On 9/1/13, Dave Hill and Matt Jones presented a workshop titled "Driver's Seat".
Here are the notes I took in the workshop.
* Hit archetypal characters. * Let the characters lead you to genres. * ... and to stories. * Build on the reality of that genre. * Let it expand into a whole world. * Make heightened, big, bold choices. * For characters, for the reality they live in. * Don't worry about being "grounded"/"real"/etc. * Remember, a character can always state exactly what's happening onstage.
* The instructors had a series of archetype-character prompts. * e.g., "Football coach at an inner-city school." * Treat your character as if you're *always* playing the "Oscar®-Winning Moment" game. * Indulge in the pleasure of speaking at length about something. * Enjoy getting to pile on specifics. * Take a second to settle into the character, if need be. * Be bold with voice, physicality, etc. * Basically, GO FOR IT. * "Nobody's gonna come to an improv show and say, 'That was too big.'" * Use the space. * Move around in it. * Side note: they did a great job of pointing out the good things about our monologs. * And finding teachable points in those. * The monolog doesn't have to be a real speech in the world of the story. * It could be a more Shakespeare-style monolog. * The speech can include a moment of change for the character. * You can find emotional variety as you go. * You can also vary pacing. * Quick; slow; riddled with pauses; marching. * You'll probably want to place this archetypal character in "the scene" -- i.e., the archetypal scene -- *for* that character. * i.e., your coach is probably motivating his inner-city team before The Big Game. * Listen to yourself as you start the monolog. * Cue off of that to find what direction you're taking the character. * [ed. "If that first thing was true, what else is true?"] * Use some of these specifics to figure out how your character feels. * DIVE IN, right at the start. * Don't slowly "ramp up" into the speech. * Playing big archetypes gives you license to make bold choices. * Character traits can easily become a "game" (i.e., a pattern) in a show. * And that gives you a "thing" that can make the character recognizable. * It gives you a trait to build the character around. * It helps you bring back the character later on. * Label who you're talking to in your monolog. * Ideally, it's whoever archetypal character *always* talks to. * e.g., the inner-city coach is talking to his team. * Avoid bridging and delaying tactics.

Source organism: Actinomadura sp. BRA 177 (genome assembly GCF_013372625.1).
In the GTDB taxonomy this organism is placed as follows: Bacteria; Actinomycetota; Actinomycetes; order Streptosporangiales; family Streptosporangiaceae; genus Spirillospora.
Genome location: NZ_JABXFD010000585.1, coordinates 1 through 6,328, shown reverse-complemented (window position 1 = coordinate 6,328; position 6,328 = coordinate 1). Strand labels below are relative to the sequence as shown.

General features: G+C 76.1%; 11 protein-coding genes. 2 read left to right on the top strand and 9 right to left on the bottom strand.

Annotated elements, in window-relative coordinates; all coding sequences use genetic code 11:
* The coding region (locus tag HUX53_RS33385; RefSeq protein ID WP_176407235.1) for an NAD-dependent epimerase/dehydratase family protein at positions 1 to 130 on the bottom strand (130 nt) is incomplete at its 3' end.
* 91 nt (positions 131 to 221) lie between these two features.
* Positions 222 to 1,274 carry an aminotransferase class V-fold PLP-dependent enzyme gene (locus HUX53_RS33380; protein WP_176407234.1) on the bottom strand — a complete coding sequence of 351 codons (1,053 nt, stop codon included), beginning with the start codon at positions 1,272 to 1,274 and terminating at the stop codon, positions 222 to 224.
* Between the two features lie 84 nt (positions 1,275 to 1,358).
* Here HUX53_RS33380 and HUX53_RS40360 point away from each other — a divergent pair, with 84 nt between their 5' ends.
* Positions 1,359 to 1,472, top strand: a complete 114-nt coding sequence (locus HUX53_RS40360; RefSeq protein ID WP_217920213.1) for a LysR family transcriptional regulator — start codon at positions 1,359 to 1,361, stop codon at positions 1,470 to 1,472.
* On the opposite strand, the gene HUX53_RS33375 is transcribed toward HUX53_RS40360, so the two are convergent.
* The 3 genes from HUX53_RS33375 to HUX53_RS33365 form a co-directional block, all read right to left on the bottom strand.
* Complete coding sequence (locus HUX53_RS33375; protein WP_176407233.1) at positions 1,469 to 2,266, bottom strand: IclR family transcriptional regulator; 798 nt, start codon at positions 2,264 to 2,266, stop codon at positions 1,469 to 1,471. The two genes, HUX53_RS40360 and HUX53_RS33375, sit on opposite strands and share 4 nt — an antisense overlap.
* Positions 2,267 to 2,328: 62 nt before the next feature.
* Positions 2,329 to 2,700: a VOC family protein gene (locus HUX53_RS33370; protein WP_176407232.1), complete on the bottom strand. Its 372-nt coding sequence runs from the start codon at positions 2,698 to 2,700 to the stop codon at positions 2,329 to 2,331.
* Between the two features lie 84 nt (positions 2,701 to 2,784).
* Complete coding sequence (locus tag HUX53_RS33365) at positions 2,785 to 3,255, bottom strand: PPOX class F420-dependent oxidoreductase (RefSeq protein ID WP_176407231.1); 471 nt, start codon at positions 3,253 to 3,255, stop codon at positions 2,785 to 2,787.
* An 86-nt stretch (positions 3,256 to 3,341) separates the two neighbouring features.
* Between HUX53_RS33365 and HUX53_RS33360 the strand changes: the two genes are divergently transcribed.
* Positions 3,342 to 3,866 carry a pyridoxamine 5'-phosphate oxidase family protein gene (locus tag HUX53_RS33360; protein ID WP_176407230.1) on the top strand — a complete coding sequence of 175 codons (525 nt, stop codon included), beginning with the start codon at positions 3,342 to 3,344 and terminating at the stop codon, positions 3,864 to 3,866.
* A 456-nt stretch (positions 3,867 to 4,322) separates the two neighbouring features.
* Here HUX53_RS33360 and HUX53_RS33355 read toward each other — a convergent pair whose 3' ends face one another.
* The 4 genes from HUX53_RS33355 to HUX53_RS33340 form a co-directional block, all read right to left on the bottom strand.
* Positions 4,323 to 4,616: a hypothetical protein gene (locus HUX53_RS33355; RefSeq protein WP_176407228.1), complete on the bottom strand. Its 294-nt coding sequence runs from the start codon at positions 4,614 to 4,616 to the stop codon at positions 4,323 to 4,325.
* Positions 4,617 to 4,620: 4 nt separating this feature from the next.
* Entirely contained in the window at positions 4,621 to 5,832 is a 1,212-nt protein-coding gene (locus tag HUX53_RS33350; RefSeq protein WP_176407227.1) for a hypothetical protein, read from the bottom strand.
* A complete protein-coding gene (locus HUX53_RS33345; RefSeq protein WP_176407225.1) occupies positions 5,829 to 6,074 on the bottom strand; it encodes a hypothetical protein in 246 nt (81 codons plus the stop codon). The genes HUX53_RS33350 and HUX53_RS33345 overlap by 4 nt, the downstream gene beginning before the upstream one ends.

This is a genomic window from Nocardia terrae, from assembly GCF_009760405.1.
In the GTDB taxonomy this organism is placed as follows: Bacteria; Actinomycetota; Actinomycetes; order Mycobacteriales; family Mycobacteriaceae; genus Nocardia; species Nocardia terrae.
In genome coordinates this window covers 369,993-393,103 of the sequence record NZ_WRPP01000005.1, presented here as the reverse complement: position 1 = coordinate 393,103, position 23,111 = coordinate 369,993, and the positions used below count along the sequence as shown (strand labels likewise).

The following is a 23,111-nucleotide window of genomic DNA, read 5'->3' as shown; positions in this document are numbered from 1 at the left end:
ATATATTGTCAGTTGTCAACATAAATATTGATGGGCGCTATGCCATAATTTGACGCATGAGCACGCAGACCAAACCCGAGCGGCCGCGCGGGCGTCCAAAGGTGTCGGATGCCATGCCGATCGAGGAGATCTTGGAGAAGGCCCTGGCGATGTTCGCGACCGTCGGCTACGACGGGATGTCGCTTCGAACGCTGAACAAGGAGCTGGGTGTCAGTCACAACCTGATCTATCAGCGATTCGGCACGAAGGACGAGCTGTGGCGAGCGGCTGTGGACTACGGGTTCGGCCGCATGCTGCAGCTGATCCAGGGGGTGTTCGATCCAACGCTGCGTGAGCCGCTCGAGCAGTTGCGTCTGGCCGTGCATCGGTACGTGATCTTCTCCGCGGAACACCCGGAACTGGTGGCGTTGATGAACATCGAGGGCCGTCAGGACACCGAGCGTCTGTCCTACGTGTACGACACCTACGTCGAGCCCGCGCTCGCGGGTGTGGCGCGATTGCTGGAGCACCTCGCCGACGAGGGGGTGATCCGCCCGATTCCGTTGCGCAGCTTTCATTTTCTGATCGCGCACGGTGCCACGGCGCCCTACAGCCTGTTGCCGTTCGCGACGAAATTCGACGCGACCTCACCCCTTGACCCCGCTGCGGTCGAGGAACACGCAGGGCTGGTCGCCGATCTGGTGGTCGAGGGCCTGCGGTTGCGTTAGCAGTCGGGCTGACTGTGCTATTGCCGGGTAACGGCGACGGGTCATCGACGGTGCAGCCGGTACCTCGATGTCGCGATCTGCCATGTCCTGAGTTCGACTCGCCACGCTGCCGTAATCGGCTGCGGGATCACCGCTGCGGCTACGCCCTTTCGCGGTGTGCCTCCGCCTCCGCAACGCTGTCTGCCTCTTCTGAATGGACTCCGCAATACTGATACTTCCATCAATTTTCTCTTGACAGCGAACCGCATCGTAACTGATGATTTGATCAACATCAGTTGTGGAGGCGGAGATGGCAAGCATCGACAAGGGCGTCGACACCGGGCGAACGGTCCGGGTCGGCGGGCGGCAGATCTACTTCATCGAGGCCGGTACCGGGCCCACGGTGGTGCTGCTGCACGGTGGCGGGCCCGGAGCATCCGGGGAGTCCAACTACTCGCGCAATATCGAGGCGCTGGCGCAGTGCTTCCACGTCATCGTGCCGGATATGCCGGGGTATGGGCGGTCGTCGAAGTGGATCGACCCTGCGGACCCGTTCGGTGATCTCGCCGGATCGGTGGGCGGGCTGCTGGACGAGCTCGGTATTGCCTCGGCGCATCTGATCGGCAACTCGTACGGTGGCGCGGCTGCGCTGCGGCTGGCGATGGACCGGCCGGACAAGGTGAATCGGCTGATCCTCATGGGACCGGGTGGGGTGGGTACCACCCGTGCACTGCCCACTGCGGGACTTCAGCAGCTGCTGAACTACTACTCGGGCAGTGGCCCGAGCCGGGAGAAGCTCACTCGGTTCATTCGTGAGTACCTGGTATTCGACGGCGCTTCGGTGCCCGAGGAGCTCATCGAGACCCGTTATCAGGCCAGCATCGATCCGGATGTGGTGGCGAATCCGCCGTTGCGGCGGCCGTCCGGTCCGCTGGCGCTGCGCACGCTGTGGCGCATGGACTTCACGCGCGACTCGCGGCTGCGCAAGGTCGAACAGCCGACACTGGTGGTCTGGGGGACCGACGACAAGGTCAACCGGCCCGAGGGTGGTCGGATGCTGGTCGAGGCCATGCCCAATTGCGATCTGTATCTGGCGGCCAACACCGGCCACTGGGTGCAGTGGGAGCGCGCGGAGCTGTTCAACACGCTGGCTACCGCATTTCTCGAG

* Two people on stage, three to five minutes. * Be bold with the genre. * (Alternately put, "Use the genre to be bold.") * Really dig into the genre as much as you can. * Find its archetypal characters. * A country-house mystery might feature an eccentric detective. * Each scene begins with a random genre and subgenre. Examples: * "Sci-fi: The End of the World" * "Horror: Supernatural Beings" * (Side note: they'd frequently ask, "What's something we might see *after* this scene?") * In medias res is your friend. * It's great to start a scene by answering a question. * Special note for the romcom genre: * If two characters are falling in love, they have to pay close attention to each other. * That means you're reacting to the last line. * Literally the last thing the other character said. * You are "hanging on their every word".
* Two people onstage. * No genre suggestion. * Instead, maybe a noun or a location. * BUT MAKE BOLD CHOICES ANYWAY. * After 30-45 seconds, separate. * Each person writes what they think this movie is going to be. * (For this one, the instructors did an example for us; that was very helpful.) * Just get the "big ideas" for the movie. * Any choice is right * Ideally, you pick something bold, and you *believe* in it. * You can always work off of the little things that happen in the scene * Use them to inform big choices. * "Make the little things big."
* Two people * Three to five minutes * Can be a series of scenes, or tagouts, or anything. * Let the characters drive the scene.
Mood: contemplative · Music: none